November 18, 2008

Qui leviter credit, deceptus saepe redit

In English: He who is quick to believe often ends up deceived.

In the spirit of the rhyming proverbs of the past couple of days, I thought I would including another rhyming one for today: Qui leviter credit, deceptus saepe redit. Plus, I managed to find a more or less adequate rhyming version in English: "He who is quick to believe often ends up deceived." There's also a variant version in Latin, where this thing does not happen "often" but rather "soon" - Qui leviter credit, deceptus cito recedit, "He who is quick to believe, soon goes away, having been deceived."

In the marvelous wook by Heinrich Bebel, Proverbia Germanica, we can find some variants in the form of couplets. Here's one that says it is the young who are likely to make this mistake, while old men have learned better:
Qui cito crediderit, falletur saepe, levisque
Est cordis: raro fallitur ipse senex.

English: He who soon believes, will often be deceived, and is a mental lightweight: an old man, however, is rarely deceived.
In this variation, the key is to trust only a few - the trouble comes not so much from trusting too quickly but from trusting too many:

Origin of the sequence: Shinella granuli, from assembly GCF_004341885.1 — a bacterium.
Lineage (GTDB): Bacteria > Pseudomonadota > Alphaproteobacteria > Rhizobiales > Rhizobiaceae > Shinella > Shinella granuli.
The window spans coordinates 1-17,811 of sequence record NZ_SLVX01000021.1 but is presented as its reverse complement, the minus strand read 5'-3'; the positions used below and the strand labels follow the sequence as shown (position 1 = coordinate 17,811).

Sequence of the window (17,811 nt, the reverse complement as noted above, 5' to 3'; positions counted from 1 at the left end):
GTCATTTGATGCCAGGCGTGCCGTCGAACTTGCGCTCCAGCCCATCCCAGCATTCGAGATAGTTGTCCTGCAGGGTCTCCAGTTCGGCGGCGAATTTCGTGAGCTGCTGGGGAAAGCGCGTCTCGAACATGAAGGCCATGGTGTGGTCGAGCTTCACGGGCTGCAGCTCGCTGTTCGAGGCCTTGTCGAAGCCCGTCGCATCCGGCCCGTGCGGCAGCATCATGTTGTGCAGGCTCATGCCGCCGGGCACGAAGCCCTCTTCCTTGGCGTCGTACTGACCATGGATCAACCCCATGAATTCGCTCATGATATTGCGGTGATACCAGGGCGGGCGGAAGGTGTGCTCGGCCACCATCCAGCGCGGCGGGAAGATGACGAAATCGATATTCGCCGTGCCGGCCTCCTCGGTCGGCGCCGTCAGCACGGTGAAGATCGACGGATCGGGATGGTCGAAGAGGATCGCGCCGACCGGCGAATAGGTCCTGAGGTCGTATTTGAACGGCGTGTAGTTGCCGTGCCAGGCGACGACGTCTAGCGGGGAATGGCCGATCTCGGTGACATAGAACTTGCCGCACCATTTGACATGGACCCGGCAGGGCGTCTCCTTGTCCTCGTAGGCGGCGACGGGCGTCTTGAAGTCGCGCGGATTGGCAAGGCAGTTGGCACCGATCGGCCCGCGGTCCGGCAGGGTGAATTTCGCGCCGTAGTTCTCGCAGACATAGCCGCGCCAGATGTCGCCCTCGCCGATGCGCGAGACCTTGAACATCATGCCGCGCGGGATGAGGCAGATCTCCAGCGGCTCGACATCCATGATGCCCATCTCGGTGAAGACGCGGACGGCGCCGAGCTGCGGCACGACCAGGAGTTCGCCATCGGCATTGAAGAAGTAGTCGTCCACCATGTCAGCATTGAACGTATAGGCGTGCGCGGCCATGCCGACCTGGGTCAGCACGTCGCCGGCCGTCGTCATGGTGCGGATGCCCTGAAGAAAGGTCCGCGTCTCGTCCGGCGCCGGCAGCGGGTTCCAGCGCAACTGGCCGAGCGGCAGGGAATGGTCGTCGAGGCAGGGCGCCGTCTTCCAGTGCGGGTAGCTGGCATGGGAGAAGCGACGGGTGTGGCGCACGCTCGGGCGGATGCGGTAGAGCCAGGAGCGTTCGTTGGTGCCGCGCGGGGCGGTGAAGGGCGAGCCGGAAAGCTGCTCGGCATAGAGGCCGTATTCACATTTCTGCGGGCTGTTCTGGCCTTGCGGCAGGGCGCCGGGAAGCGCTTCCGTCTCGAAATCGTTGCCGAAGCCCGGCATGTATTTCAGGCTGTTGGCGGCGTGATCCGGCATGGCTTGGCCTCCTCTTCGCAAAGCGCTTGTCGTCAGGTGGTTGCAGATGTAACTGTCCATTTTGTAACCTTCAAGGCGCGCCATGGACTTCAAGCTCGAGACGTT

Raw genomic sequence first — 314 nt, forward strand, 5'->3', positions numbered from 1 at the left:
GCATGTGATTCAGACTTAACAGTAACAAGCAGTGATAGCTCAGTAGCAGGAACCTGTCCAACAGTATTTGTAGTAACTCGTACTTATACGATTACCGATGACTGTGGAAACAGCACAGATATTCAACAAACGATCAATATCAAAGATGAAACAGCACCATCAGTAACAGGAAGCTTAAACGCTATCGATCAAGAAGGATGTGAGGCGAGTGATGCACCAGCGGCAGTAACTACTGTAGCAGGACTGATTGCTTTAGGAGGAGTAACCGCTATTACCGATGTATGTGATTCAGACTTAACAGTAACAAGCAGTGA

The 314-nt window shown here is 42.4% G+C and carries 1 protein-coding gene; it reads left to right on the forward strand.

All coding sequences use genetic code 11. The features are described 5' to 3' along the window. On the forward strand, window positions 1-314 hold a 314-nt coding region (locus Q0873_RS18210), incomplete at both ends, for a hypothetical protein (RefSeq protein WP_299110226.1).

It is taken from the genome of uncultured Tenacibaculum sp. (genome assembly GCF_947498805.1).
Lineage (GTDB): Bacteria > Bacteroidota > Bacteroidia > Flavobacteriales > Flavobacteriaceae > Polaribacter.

Nemo decipitur nisi qui confidit, et ergo
Paucis confidens hic sapienter agit.

English: No one is deceived unless he puts his trust in something, and therefore he acts wisely who puts his trust in few.
This idea of trusting only a few rather than many is also the focus of this couplet:
Nemo decipitur, nisi qui vult fidere multis:
Hinc penitus paucis fidere quisque velit.

English: No one is deceived, unless he is willing to put his trust in many people; henceforth, let each person agree to thoroughly trust only a few people.
This saying takes up the idea of trustly too quickly and combines it with the peril of believing everything:
Nusquam tuta fides; non omnibus omnia credas;
Falletur subito, qui cito crediderit.

English: Trust is never secure; you should not believe everything that everybody says; he who believes quickly will soon be deceived.
This variation warns that even your friends can be the problem:
Qui leviter notis nimium confidit amicis,
Fallitur, et cordis dicitur esse levis.

English: He who is quick to put too much faith in familiar friends gets fooled, and can be said to be a mental light-weight.
As all these versions attest, this is clearly a saying that has had a strong appeal to Latin rhymesters and versifiers over the ages! Meanwhile, if you have never explored Bebel's amazing book, you can browse through it in all its glory here at GoogleBooks, all 600+ pages of it!

So, hoping you have successfully navigated the dilemma of "to believe or not believe?" today, here is the proverb read out loud:

3524. Qui leviter credit, deceptus saepe redit.

The number here is the number for this proverb in Latin Via Proverbs: 4000 Proverbs, Mottoes and Sayings for Students of Latin.

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